Chinese President Xi Jinping’s efforts to transform the People’s Republic of China (PRC)’s economy into a global centre of advanced manufacturing faces a major challenge today in the form of shortage of skilled labour, especially, the low-skilled. The lower educated and low-income workers make up about 70 percent of the workforce. The increasing cost of labour and Beijing’s promotion of automation have disproportionately affected China’s low-skilled workforce.
On one hand, the increase in the wages of low-skilled labour due to its shortage has forced several major domestic and foreign firms to relocate their operations to lower wage countries or to eschew expansion plans in China, leaving large numbers of China’s low-skilled labourers unemployed. On the other, the automation push by Beijing in the form of use of robotics to boost industrial productivity, eliminate inefficient manual processes, and increase the efficiency of domestic manufacturing has put at risk the jobs of at least 100 million low-skilled workers. Most of them work in sectors such as agriculture and textile manufacturing that rely on autonomous equipment to boost output.
Inadequate vocational training opportunities are one of the major reasons for the crisis. Beijing’s non-university up-skilling program, which has been retraining millions of low-skilled workers since 2019, is probably languishing because of corruption, foreign firms’ lack of interest in establishing advanced vocational schools in the PRC, and a dearth of workers with the foundational knowledge needed to enrol in the program. Besides, the PRC’s vocational school system has outdated content, a shortage of teaching expertise, and a high dropout rate because of underinvestment in education and a lack of enforced accountability standards.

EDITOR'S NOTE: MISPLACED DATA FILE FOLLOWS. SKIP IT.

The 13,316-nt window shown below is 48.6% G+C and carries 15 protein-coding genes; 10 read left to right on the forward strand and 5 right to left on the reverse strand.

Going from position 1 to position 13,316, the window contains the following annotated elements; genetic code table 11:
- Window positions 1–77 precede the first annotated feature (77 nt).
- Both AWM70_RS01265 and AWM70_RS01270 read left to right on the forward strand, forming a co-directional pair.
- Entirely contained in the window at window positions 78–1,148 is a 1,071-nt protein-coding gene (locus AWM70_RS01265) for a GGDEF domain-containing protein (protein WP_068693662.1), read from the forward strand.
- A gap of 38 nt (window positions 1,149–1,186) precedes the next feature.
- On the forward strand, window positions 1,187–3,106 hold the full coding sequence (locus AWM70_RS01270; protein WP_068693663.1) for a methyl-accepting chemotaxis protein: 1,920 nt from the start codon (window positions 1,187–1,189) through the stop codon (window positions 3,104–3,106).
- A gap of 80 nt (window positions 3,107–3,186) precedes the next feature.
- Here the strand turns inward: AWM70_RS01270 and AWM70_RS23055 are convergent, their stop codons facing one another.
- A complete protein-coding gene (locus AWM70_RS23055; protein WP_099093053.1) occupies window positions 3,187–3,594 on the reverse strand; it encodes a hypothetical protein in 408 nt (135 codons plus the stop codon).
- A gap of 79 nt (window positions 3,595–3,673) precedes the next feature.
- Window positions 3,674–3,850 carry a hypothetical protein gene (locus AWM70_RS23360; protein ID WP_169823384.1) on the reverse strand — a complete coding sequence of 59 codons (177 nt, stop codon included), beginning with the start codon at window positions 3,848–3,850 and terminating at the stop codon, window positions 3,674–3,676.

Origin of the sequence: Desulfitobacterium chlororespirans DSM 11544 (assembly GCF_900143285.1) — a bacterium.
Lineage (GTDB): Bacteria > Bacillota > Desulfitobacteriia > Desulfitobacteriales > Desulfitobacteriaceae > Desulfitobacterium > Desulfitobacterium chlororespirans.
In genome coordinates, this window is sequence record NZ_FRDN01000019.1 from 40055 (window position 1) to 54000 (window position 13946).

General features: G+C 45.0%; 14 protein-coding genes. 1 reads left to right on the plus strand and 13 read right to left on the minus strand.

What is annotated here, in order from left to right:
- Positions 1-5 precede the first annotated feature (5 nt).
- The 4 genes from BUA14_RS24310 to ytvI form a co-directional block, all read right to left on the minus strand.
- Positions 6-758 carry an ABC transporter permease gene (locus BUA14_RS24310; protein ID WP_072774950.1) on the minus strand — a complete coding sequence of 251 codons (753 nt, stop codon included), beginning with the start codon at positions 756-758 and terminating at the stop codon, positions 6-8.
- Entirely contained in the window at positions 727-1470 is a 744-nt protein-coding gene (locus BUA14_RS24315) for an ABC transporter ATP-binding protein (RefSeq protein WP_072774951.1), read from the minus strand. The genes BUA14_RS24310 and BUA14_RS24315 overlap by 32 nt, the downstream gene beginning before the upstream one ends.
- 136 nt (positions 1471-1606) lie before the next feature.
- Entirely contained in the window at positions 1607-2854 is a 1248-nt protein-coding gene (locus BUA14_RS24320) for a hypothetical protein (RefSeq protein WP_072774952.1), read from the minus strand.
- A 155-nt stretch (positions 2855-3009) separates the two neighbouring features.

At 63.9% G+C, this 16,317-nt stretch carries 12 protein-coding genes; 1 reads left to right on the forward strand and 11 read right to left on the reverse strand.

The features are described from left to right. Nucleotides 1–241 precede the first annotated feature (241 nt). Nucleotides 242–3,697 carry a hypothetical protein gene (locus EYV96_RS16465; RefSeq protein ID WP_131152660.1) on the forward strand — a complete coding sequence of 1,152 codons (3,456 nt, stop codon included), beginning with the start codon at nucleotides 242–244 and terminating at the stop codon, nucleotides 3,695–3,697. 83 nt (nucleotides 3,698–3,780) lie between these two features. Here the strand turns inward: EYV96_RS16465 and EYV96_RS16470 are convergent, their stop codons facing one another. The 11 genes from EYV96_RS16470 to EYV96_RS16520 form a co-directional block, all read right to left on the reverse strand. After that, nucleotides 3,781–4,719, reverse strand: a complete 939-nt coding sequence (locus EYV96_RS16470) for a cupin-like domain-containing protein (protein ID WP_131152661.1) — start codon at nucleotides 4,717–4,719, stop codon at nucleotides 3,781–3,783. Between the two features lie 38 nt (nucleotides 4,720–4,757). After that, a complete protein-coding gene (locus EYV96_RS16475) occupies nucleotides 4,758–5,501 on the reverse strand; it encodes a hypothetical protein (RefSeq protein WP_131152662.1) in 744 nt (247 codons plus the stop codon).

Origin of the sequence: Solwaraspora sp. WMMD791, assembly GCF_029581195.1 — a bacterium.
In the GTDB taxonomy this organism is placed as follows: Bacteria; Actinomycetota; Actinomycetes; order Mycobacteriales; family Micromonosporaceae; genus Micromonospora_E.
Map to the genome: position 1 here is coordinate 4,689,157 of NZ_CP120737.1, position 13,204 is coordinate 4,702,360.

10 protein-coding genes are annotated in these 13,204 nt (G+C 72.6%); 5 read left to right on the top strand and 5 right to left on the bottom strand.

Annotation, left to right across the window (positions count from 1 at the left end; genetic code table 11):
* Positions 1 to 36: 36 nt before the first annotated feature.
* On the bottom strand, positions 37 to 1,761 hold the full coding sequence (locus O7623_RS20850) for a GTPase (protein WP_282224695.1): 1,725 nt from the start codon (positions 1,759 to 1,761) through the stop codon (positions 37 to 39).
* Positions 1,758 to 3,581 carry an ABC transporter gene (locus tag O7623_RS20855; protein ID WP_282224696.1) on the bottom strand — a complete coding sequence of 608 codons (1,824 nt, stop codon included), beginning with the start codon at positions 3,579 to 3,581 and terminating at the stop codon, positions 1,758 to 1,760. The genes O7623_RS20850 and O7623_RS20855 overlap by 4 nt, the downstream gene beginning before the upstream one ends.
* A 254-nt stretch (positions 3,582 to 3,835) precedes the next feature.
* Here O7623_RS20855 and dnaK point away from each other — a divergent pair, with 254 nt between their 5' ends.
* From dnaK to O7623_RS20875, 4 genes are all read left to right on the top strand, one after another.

With regard to high-skilled workforce, experts claim that China’s technology industry will be short 10 million employees by 2025; the semiconductor industry already struggles to fill 200,000 to 300,000 high-skilled jobs because of the lack of qualified applicants. Beijing probably needs to increase investments in basic education and enforce higher standards at China’s vocational schools to produce the high-skilled workers that are needed to develop advanced manufacturing industries. China’s low levels of educational funding go mostly to an elite urban minority, and, as of 2020, only about 14 percent of China’s population had graduated from secondary school, whereas, high-income countries with advanced manufacturing sectors routinely graduate at least three-quarters of their populations.
The dwindling manufacturing prowess of China has only aggravated its economic woes. Beijing’s debt has grown substantially over the past decade posing one of the biggest economic challenges to the Chinese Communist Party. It has identified the escalating debt as a potential threat to its economic stability and has renewed efforts to rein in the debt in recent months. If China envisions escaping the “middle-income trap”, it needs to address the failure to increase the high-skilled share of its workforce as well. Coupled with shortage of low-skilled workforce, a dearth of high-skilled workers will probably make it even more difficult for Beijing to accelerate its pace of technological innovation and offset future drags on GDP growth, such as an aging population and diminishing returns on state investment.